Planning Board

November 7, 2016

 

Attending: John Kincart, John Savoca, Richard Fon, John Flynn, Anthony Tripodi, William LaScala

 

1. Hearthstone subdivision

(See Planning Board 5/23/2016.) The applicant indicated that he had a 20’ easement, although it wasn’t clear if the easement was just for utilities or also included ingress and egress; this needs to be clarified. The easement is not shown on the plat but the applicant said it was in the deed.  The board appeared willing to consider the subdivision plan as long as the easement issue is clarified but indicated that it would also require a maintenance agreement if the road remained private. If the road is built, it will also open up the possibility of two additional houses along the road.  The board also wants input from the fire commissioners. The applicant indicated that if the widening of Heathstone didn’t work out, he could provide access for one house to Gomer and the rear lot to Hearthstone St.

 

2. Pied Piper Preschool addition, Crompond Road

(See Planning Board, 9-12-2016.)  The ZBA application is on hold pending Planning Board review.  The board expressed concern for the traffic pattern and wanted to see a more detailed map that showed shared access and parking with the church next door. Explaining arrival and departure patterns, the applicant said it did not anticipate any problems from the increased enrollment.  The board will look at the Costco traffic study numbers. Concerned about the mass of the addition that will impact on neighborhood character, the board also wants to see elevations.  A Public Informational Hearing will be held December 5th.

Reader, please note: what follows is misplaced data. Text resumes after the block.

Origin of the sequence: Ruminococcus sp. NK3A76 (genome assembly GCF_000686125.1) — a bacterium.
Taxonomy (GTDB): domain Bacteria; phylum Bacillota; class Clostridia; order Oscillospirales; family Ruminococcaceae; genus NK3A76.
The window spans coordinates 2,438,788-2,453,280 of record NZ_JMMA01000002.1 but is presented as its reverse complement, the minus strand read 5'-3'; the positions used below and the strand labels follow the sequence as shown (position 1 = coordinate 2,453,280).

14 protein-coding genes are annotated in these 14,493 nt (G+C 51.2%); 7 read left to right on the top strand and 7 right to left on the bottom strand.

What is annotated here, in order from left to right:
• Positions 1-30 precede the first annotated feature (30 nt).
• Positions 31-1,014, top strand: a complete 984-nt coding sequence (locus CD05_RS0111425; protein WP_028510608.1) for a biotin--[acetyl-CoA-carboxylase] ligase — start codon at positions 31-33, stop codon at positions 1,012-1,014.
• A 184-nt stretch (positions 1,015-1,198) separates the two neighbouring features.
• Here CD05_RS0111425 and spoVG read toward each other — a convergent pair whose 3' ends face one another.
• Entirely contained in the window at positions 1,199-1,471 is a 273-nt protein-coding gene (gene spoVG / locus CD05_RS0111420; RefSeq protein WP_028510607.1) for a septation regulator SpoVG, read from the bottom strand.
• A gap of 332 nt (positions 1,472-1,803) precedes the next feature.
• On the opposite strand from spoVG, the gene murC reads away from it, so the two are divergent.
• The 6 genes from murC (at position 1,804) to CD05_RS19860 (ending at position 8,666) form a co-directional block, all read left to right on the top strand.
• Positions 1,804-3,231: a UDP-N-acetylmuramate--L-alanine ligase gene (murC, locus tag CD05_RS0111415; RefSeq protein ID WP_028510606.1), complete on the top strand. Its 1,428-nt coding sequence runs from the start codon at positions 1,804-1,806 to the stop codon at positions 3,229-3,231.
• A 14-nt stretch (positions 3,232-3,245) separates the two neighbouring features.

3. Mohegan Auto & Tire Center, East Main Street

The board conducted a site visit that focused on landscaping, fencing, signage and the swale along Route 6.  There was concern about the number of proposed signs, including the location of the proposed “Welcome to Yorktown”  monument sign close to Route 6; Mr. Tegeder suggested an alternate location closer to East Main Street. He also wanted to see more details about the sign. He had no problem with the signage on the rear of the building.   

 

Mr. Tegeder noted that along the Route 6 corridor from Somers to Cortlandt, the stretch between Route 132 and Strawberry Road was the only part of the road that had a greenbelt, a feature he considered a positive. He felt a balance needed to be struck between opening up the site so that the station could be seen but, at the same time, preserving some screening. He appeared okay with allowing the building to show, but wanted more  and taller landscaping so that the cars for sale would not be visible.  

 

Mr. Flynn expressed concern that the application was allowing for the expansion of a non conforming use when traditionally New York State land use practice was to allow such a use to continue but not expand. The board’s attorney said, however, that while Mr. Flynn was correct about not expanding non conforming uses, the town had the legal right to rezone the property and allow for other uses.  Mr. Flynn felt a used car lot wasn’t suitable for that part of Route 6; Mr. Fon noted that the proposed change would generate a “louder” use of the site.